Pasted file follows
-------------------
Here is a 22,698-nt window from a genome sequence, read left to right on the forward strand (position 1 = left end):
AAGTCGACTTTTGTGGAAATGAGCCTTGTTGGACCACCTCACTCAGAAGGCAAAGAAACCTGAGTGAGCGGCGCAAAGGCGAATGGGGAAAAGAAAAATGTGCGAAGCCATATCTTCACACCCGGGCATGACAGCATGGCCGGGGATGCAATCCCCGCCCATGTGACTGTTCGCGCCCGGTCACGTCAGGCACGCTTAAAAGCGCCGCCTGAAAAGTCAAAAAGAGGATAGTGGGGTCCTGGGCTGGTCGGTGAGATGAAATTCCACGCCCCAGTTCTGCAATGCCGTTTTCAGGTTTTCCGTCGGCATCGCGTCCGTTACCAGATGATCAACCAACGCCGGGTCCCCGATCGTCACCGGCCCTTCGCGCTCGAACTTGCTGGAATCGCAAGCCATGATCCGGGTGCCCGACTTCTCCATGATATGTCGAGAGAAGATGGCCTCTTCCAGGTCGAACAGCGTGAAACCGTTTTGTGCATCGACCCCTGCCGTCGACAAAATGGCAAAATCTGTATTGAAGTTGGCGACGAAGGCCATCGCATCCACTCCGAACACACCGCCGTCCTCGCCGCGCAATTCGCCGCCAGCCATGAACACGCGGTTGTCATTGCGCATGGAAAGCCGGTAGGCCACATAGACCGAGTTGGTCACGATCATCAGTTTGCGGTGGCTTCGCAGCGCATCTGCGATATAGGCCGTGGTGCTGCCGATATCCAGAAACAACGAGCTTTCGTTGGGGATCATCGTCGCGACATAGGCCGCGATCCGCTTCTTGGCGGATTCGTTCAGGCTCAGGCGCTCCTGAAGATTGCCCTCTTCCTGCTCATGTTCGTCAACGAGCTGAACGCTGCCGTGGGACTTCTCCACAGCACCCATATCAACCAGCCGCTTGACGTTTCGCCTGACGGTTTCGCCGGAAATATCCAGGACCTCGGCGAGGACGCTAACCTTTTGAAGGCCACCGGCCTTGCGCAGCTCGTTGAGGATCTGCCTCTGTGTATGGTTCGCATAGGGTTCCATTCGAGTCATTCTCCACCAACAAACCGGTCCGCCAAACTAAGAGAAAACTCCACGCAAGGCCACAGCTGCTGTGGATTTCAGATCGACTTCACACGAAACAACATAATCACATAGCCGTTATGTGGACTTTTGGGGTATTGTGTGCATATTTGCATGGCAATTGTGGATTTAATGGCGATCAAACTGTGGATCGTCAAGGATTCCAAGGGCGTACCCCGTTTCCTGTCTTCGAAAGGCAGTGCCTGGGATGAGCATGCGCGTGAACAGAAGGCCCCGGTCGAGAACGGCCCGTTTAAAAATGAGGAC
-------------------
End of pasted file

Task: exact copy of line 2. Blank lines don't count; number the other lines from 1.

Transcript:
AAGTCGACTTTTGTGGAAATGAGCCTTGTTGGACCACCTCACTCAGAAGGCAAAGAAACCTGAGTGAGCGGCGCAAAGGCGAATGGGGAAAAGAAAAATGTGCGAAGCCATATCTTCACACCCGGGCATGACAGCATGGCCGGGGATGCAATCCCCGCCCATGTGACTGTTCGCGCCCGGTCACGTCAGGCACGCTTAAAAGCGCCGCCTGAAAAGTCAAAAAGAGGATAGTGGGGTCCTGGGCTGGTCGGTGAGATGAAATTCCACGCCCCAGTTCTGCAATGCCGTTTTCAGGTTTTCCGTCGGCATCGCGTCCGTTACCAGATGATCAACCAACGCCGGGTCCCCGATCGTCACCGGCCCTTCGCGCTCGAACTTGCTGGAATCGCAAGCCATGATCCGGGTGCCCGACTTCTCCATGATATGTCGAGAGAAGATGGCCTCTTCCAGGTCGAACAGCGTGAAACCGTTTTGTGCATCGACCCCTGCCGTCGACAAAATGGCAAAATCTGTATTGAAGTTGGCGACGAAGGCCATCGCATCCACTCCGAACACACCGCCGTCCTCGCCGCGCAATTCGCCGCCAGCCATGAACACGCGGTTGTCATTGCGCATGGAAAGCCGGTAGGCCACATAGACCGAGTTGGTCACGATCATCAGTTTGCGGTGGCTTCGCAGCGCATCTGCGATATAGGCCGTGGTGCTGCCGATATCCAGAAACAACGAGCTTTCGTTGGGGATCATCGTCGCGACATAGGCCGCGATCCGCTTCTTGGCGGATTCGTTCAGGCTCAGGCGCTCCTGAAGATTGCCCTCTTCCTGCTCATGTTCGTCAACGAGCTGAACGCTGCCGTGGGACTTCTCCACAGCACCCATATCAACCAGCCGCTTGACGTTTCGCCTGACGGTTTCGCCGGAAATATCCAGGACCTCGGCGAGGACGCTAACCTTTTGAAGGCCACCGGCCTTGCGCAGCTCGTTGAGGATCTGCCTCTGTGTATGGTTCGCATAGGGTTCCATTCGAGTCATTCTCCACCAACAAACCGGTCCGCCAAACTAAGAGAAAACTCCACGCAAGGCCACAGCTGCTGTGGATTTCAGATCGACTTCACACGAAACAACATAATCACATAGCCGTTATGTGGACTTTTGGGGTATTGTGTGCATATTTGCATGGCAATTGTGGATTTAATGGCGATCAAACTGTGGATCGTCAAGGATTCCAAGGGCGTACCCCGTTTCCTGTCTTCGAAAGGCAGTGCCTGGGATGAGCATGCGCGTGAACAGAAGGCCCCGGTCGAGAACGGCCCGTTTAAAAATGAGGAC